Saturday, November 10, 2007

The Edmund Fitzgerald

"The legend lives on from the Chippewa on down.......". Do those words ring a bell? They're from the opening line of Gordon Lightfoot's 1976 song, "The Wreck of the Edmund Fitzgerald", detailing the true story of the sinking of an iron ore ship on Lake Superior, occurring on today's date in 1975. Twenty-nine men were lost. "Superior, its said, never gives up her dead, when the gales of November come early", are the closing words of the song. "Canadian Railroad Trilogy" is another historical story-song by Gordon Lightfoot, who is from Canada.

I enjoy historical songs, whether folk, country, rock, or whatever style it takes to tell the story. Al Stewart had some good ones in the 70's......"Roads to Moscow", "Lord Grenville", "Merlin's Time", "On the Border". A couple more that come to mind quickly are "Vincent" and "American Pie" by Don McLean, and "Trail of Tears" by Southern Pacific. Surely, there are many more historical popular songs that I'm not aware of.

The gales of November are coldly blowing today here in Iowa. No rain or snow, fortunately, but plenty of gray clouds. My son caught a ride to Cedar Rapids for the state volleyball finals this evening in which our local team has earned a berth. Yes, our football AND volleyball teams are in the state finals, as they were last year. Too much fun and commotion! I will be totally satisfied to watch the volleyball game on TV tonight from the comfort of my recliner.

I chaufferred my son and three of his friends to Cedar Rapids on Thursday afternoon for the volleyball quarterfinals. After dropping them off in front of the arena downtown, I went and browsed at TJMaxx and Barnes & Noble. Fun! Fun! Found some Christmas gifts for relatives and a great book for me......The Science of God by Gerald Schroeder.

Truth is, I've never even attended a high school volleyball game or match, whatever its called, since my daughters didn't go out for volleyball in high school. They played in 5th through 8th grades on our Lutheran school team, so I watched my share of volleyball in those days. (My toddler son, at the time, called it "bolleybally".) Some of the rules have changed since then------rally scoring is used all the time now, and also there is a new player called the "le barrow" (sp?), and net serves are allowed.

Thursday evening, after getting home from Cedar Rapids, and doing chores and supper, I could hardly wait to start reading my new book. One of Gerald Schroeder's other books, The Hidden Face of God, is a favorite of mine. He's able to bring the Bible and science together in fairly peaceful union, without upsetting beliefs too much on either side. He goes back to the original Hebrew words of Genesis, and shows where biblical literalists, as well as scientists, may be in error.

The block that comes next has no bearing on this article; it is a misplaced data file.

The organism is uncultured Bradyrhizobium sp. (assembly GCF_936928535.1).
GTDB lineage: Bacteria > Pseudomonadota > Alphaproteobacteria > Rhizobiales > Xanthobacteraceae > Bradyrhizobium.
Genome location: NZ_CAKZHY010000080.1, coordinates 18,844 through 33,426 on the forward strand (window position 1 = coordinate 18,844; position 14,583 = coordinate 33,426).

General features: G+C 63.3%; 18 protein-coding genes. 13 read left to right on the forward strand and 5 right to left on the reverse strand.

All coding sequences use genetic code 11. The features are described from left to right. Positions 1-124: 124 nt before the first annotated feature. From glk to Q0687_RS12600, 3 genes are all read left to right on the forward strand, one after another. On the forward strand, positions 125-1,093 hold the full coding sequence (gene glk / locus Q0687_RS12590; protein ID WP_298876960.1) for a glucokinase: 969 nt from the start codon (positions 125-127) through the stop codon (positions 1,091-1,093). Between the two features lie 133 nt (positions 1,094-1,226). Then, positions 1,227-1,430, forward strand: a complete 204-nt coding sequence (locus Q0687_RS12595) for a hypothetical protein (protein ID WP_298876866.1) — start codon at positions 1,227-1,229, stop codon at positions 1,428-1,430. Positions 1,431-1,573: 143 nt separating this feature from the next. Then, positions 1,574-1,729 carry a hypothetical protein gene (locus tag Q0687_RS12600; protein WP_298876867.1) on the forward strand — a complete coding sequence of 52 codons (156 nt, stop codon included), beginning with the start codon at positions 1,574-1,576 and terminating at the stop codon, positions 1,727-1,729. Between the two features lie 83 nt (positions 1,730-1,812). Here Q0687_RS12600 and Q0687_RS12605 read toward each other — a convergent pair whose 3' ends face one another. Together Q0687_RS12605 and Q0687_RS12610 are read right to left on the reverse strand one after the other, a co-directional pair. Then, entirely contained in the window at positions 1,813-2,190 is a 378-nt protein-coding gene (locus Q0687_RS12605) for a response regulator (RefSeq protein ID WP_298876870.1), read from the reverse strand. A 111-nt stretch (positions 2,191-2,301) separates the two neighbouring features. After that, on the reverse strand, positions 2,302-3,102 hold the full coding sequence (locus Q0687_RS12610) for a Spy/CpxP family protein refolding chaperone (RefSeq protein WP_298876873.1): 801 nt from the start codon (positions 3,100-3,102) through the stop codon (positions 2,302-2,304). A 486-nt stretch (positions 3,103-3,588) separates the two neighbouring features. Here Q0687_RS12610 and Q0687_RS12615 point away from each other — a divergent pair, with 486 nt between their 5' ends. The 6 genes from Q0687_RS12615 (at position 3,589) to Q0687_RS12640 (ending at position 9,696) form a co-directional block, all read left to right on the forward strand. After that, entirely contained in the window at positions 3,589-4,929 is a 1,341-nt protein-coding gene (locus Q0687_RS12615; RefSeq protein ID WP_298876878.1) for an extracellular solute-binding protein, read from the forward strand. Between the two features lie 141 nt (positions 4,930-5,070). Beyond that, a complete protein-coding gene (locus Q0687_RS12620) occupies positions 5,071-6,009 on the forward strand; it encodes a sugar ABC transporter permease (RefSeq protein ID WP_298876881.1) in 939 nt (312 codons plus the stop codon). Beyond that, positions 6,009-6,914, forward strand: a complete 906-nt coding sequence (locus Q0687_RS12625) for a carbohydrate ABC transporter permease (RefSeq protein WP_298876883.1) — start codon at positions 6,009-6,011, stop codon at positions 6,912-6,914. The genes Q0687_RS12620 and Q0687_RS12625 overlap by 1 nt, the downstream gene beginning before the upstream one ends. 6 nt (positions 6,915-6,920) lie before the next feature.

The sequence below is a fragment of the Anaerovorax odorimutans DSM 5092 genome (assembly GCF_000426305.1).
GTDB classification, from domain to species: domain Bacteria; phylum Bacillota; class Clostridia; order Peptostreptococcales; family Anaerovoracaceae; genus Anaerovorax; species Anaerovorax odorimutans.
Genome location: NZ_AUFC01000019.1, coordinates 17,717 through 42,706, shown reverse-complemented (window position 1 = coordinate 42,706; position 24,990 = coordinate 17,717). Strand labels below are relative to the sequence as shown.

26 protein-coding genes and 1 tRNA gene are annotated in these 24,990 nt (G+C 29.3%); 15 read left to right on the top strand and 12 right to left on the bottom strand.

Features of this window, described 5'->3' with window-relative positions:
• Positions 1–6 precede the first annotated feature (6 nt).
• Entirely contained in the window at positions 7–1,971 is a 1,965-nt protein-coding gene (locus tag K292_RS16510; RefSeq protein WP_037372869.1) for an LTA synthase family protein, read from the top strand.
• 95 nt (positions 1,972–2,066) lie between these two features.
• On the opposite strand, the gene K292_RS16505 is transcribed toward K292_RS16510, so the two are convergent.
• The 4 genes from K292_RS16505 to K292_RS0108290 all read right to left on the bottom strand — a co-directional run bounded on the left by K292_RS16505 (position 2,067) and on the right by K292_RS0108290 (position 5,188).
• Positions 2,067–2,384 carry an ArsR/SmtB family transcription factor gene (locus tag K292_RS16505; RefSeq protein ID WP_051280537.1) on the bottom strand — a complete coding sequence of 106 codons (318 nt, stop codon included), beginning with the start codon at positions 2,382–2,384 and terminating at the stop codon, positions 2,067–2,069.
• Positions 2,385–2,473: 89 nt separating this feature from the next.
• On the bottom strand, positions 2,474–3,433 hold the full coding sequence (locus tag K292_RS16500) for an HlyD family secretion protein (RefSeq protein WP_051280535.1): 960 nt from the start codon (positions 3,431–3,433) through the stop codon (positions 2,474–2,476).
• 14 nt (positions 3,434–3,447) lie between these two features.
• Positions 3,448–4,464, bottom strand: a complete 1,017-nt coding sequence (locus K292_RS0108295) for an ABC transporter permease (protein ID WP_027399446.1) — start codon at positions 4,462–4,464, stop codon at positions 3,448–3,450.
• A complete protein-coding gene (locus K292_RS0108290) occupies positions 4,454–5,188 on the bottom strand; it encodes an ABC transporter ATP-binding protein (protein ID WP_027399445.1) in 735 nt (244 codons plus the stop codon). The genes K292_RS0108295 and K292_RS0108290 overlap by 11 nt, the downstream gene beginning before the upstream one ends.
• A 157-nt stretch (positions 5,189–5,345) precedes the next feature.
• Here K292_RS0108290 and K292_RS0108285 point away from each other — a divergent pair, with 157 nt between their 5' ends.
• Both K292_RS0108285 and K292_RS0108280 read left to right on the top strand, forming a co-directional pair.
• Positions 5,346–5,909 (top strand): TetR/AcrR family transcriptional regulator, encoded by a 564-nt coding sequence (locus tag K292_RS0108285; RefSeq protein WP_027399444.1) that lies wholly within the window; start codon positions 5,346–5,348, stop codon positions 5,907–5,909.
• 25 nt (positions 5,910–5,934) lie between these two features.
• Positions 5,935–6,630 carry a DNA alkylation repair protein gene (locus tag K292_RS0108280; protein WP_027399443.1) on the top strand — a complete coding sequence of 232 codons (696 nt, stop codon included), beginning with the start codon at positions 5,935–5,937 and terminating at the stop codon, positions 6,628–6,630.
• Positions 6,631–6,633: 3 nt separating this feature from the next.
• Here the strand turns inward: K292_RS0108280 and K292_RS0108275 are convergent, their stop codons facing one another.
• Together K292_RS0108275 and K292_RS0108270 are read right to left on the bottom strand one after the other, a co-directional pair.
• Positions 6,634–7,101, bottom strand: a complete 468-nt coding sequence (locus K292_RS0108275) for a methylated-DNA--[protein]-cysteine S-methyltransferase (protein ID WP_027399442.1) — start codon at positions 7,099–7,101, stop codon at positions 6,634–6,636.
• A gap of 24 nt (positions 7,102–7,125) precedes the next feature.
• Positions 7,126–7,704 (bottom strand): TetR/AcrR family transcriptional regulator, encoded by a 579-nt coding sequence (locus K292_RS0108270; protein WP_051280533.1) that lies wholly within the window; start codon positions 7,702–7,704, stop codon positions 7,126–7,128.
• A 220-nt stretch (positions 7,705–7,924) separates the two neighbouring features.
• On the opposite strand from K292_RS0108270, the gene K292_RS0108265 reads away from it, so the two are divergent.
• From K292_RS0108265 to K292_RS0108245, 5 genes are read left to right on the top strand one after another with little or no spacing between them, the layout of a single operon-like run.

Anyway, I settled in to read after supper, and completely forgot to watch my current favorite TV show, "Silent Witness", the British CSI show on PBS. Its the only show I've been watching lately. The main character is Dr. Sam Ryan, a female M.E. in Oxford, England. She's great, always digging, not only in bodies, but also in the situations that produced the dead bodies, in order to get to the truth. She often gets in trouble for caring enough to get to the heart of the matter. This episode was the last one of the series. I woke up in the middle of the night, suddenly realizing I had forgotten to watch the show! Darn. Who knows if the network will run it again. Darn. Did I mention that Dr. Ryan's detective partner, played by Nick Reding, is quite easy on the eyes. Sometimes I take notice of such things. The other characters are interesting, too, and down-to-earth in that low-key British way, unlike in most American TV shows, where women are unrealistically gorgeous and slim, and dressed provocatively. Also, "Silent Witness" utilizes many close-up facial shots, so you really feel like you're getting to know the characters.

No comments: